Donations used to make much needed changes to Manuel Duato

Work on the new cerebral palsy department has recently finished. Besides a new storeroom for equipment there are toilets for parents and staff.

With donations received from our supporters around the world, Columbans in Peru are looking forward to making some significant and much needed changes to the Manuel Duato special needs school in the capital, Lima.

Besides continuing to distribute emergency supplies to the parents of the children attending the school as the Covid crisis in Peru continues and deepens, your generous donations have helped to pay the outstanding costs of the now-completed storeroom and toilet block. Work will soon begin to extend the social worker’s office creating a new space for parents to meet with the social worker and other professionals.

Some of the money donated will be used to cover the patio behind the kitchen and set up benches and tables so that it can serve as a canteen. In this covered space staff will be able to serve the children their breakfasts and lunches. As a result of the pandemic, families of the children attending the school have been badly affected financially. The school are expecting, once they re-open, to have to provide many more meals to the children who are malnourished and hungry.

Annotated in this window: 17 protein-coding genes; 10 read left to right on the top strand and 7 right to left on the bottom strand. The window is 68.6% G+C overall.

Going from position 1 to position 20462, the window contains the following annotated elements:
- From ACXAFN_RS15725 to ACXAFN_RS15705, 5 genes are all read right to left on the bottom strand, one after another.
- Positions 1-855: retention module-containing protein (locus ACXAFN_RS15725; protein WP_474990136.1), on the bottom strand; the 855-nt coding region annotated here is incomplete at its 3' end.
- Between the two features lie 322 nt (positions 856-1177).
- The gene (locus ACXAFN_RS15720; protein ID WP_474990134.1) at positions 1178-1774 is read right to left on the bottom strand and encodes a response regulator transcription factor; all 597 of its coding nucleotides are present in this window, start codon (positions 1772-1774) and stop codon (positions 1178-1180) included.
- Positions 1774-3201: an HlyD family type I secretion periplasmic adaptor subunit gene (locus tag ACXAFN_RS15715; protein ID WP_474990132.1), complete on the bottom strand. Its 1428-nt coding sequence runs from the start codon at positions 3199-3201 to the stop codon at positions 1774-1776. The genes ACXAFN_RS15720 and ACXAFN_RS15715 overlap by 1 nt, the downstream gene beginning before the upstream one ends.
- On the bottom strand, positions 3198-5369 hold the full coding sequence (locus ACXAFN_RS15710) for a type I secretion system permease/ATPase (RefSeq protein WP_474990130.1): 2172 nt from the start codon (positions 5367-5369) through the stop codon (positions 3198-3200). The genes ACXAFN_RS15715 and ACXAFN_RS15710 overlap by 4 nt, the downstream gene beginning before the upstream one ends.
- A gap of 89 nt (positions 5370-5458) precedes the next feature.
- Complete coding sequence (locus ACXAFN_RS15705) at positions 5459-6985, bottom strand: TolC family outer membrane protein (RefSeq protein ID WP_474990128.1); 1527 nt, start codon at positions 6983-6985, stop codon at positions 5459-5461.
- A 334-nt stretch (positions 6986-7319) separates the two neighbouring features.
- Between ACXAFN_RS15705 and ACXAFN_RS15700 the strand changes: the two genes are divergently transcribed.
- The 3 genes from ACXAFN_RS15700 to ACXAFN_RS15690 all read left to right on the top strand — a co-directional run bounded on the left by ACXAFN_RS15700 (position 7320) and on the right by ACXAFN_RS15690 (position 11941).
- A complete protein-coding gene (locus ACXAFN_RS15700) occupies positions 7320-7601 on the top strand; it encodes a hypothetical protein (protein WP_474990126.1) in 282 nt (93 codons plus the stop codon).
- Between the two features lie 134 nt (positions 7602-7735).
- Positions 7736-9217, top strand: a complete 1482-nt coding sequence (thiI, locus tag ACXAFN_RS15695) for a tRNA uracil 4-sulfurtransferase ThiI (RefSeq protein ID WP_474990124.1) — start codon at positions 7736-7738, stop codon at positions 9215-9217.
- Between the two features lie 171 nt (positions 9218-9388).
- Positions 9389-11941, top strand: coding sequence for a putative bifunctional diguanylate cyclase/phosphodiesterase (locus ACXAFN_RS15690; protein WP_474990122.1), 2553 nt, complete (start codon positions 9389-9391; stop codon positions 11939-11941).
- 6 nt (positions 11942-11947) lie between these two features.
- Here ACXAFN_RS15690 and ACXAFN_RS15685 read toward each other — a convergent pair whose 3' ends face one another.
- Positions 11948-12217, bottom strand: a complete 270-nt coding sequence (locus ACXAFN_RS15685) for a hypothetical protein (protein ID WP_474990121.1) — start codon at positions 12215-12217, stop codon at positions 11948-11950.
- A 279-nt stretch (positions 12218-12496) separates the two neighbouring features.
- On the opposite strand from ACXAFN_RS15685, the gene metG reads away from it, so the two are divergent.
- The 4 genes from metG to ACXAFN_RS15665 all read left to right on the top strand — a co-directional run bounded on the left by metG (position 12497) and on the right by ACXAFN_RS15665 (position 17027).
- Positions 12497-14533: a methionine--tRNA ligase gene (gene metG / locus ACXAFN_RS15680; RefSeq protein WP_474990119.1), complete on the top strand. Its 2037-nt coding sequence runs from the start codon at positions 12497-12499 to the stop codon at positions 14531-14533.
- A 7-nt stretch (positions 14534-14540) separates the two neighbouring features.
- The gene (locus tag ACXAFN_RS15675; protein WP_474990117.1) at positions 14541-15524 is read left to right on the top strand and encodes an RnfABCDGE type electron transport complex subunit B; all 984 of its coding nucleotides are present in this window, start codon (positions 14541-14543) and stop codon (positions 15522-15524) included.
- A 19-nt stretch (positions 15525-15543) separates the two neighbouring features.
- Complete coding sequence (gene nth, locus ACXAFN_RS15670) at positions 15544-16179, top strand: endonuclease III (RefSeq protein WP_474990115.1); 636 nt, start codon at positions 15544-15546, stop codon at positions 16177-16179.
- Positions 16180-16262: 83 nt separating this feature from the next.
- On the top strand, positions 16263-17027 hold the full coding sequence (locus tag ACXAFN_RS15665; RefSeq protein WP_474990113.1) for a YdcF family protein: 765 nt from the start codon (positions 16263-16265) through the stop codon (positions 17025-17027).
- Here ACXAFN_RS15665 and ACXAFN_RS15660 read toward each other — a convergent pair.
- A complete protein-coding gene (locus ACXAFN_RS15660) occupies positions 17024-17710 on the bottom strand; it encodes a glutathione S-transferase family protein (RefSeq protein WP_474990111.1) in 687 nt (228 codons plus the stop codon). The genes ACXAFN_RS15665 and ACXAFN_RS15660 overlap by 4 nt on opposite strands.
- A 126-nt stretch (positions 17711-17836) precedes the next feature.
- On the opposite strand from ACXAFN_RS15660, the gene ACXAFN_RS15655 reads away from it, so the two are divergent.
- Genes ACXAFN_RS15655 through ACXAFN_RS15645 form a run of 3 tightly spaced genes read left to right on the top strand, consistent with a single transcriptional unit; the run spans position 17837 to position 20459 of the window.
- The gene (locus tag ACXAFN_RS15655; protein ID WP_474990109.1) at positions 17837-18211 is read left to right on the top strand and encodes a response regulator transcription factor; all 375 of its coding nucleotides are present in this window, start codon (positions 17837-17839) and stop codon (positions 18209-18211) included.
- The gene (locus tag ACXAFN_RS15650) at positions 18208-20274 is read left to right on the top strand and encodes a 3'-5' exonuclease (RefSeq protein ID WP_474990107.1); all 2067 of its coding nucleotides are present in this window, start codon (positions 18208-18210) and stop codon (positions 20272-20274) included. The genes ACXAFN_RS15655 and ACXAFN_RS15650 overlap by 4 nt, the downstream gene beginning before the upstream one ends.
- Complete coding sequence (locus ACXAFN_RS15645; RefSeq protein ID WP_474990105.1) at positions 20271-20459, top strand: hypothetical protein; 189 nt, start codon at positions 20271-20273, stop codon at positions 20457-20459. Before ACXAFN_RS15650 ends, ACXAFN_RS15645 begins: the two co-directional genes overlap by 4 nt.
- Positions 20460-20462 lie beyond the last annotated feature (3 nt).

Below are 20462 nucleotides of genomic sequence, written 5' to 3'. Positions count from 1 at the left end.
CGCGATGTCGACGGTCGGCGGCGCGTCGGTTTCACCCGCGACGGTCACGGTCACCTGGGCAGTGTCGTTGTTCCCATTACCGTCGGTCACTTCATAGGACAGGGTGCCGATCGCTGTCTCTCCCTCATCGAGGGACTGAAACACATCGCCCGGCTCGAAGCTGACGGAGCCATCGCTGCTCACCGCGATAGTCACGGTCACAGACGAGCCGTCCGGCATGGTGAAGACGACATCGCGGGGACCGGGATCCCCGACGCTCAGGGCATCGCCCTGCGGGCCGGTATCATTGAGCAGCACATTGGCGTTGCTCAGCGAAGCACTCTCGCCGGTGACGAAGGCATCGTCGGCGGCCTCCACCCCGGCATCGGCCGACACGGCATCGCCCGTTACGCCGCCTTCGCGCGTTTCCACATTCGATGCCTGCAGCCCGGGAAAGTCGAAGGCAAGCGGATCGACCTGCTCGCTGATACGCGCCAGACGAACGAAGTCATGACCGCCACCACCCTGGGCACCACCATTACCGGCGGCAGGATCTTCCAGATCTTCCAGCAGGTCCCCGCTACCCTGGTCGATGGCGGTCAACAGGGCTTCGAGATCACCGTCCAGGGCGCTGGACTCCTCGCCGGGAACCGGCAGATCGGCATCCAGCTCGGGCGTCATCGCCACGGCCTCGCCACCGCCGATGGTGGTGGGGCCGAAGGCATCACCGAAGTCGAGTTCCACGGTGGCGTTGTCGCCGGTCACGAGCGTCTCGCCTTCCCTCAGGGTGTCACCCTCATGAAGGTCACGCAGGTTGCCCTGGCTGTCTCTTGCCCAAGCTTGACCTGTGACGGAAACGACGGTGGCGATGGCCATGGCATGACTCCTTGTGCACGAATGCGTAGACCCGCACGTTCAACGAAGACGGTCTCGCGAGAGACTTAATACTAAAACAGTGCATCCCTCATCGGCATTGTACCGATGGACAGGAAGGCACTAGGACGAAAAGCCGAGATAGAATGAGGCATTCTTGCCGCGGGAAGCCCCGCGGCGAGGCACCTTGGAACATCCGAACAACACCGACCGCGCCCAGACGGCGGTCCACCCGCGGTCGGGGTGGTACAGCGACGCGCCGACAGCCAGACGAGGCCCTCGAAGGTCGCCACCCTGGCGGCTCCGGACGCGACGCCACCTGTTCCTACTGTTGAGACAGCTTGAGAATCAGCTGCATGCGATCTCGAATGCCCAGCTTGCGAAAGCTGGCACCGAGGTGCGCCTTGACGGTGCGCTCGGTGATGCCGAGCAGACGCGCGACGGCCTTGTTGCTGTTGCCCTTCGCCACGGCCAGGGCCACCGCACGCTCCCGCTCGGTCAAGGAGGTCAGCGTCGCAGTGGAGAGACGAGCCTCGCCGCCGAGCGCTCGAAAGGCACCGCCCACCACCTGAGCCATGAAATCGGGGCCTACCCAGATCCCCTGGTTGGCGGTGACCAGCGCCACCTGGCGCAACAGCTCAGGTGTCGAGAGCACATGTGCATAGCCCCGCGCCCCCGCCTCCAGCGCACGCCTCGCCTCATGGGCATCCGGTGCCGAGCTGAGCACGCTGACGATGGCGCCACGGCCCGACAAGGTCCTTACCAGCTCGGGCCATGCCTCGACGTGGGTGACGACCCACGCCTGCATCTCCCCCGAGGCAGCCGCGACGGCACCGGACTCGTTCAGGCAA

Fr. Ed O’Connell and Fr. John Boles would like to personally thank you our supporters and benefactors for your generous contributions to the society which will enable them to make these improvements to the school which supports many children living with disabilities in the poverty stricken areas of Lima.

Manuel Duato is a school for physically and intellectually challenged children and adolescents. The children attend school in the mornings, accompanied by their parents. Fr O’Connell is President of the Civic Association Fe y Esperanza which oversees the management of the school. It is the largest special needs school in Peru and was founded in 1976 by an Associate Priest working with the Columbans. The building is well constructed and well laid out. It has its own auditorium, playground, computer rooms and many other rooms for therapy and learning.

There are classes for deaf children, those suffering from autism, cerebral palsy and other cerebral disabilities. The children who attend the school range from moderately to severely disabled. They come from disadvantaged areas and the fees charged are minimal. The classes for the children include babies less than one year old through to kindergarten and into primary school. Lots of work is physical motion, physiotherapy, art and music.

Having parents involved is central to the children’s development. What the parents learn in the various classes they continue at home. The emphasis is on life skills rather than academics. A life project is worked out for each child with his/her family. While the main responsibility falls on the mother and/or father it is very important that the whole family become involved.

The school is also involved in advocacy work at municipal and national levels to ensure that the right to a decent education for children with special needs is upheld and followed through.

 

Thanks to our colleagues in Australia for supplying copy.